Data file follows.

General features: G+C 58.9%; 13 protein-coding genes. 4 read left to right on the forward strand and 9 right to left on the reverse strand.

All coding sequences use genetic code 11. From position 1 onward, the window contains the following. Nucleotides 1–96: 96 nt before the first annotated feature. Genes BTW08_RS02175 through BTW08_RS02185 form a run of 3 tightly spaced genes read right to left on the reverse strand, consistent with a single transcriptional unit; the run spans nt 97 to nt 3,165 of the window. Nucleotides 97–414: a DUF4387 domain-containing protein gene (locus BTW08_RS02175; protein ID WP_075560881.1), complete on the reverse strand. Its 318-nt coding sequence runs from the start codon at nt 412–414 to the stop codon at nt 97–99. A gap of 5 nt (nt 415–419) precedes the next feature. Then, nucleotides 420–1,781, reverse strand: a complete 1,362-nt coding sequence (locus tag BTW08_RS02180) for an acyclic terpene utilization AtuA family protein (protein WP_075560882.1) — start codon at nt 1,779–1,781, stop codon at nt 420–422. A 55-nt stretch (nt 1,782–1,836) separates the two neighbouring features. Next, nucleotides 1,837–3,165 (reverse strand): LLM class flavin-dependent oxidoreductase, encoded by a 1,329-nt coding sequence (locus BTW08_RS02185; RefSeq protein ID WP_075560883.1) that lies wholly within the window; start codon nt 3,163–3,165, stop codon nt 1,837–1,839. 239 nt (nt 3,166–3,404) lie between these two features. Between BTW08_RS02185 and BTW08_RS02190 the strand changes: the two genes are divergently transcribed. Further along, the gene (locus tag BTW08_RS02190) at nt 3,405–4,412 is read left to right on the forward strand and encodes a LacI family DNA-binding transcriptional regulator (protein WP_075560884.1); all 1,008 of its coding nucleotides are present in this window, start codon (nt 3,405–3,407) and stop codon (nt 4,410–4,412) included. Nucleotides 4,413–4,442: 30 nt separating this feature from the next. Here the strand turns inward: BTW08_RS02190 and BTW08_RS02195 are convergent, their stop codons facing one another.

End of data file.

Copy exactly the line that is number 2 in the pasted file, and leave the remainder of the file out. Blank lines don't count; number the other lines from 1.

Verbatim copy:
All coding sequences use genetic code 11. From position 1 onward, the window contains the following. Nucleotides 1–96: 96 nt before the first annotated feature. Genes BTW08_RS02175 through BTW08_RS02185 form a run of 3 tightly spaced genes read right to left on the reverse strand, consistent with a single transcriptional unit; the run spans nt 97 to nt 3,165 of the window. Nucleotides 97–414: a DUF4387 domain-containing protein gene (locus BTW08_RS02175; protein ID WP_075560881.1), complete on the reverse strand. Its 318-nt coding sequence runs from the start codon at nt 412–414 to the stop codon at nt 97–99. A gap of 5 nt (nt 415–419) precedes the next feature. Then, nucleotides 420–1,781, reverse strand: a complete 1,362-nt coding sequence (locus tag BTW08_RS02180) for an acyclic terpene utilization AtuA family protein (protein WP_075560882.1) — start codon at nt 1,779–1,781, stop codon at nt 420–422. A 55-nt stretch (nt 1,782–1,836) separates the two neighbouring features. Next, nucleotides 1,837–3,165 (reverse strand): LLM class flavin-dependent oxidoreductase, encoded by a 1,329-nt coding sequence (locus BTW08_RS02185; RefSeq protein ID WP_075560883.1) that lies wholly within the window; start codon nt 3,163–3,165, stop codon nt 1,837–1,839. 239 nt (nt 3,166–3,404) lie between these two features. Between BTW08_RS02185 and BTW08_RS02190 the strand changes: the two genes are divergently transcribed. Further along, the gene (locus tag BTW08_RS02190) at nt 3,405–4,412 is read left to right on the forward strand and encodes a LacI family DNA-binding transcriptional regulator (protein WP_075560884.1); all 1,008 of its coding nucleotides are present in this window, start codon (nt 3,405–3,407) and stop codon (nt 4,410–4,412) included. Nucleotides 4,413–4,442: 30 nt separating this feature from the next. Here the strand turns inward: BTW08_RS02190 and BTW08_RS02195 are convergent, their stop codons facing one another.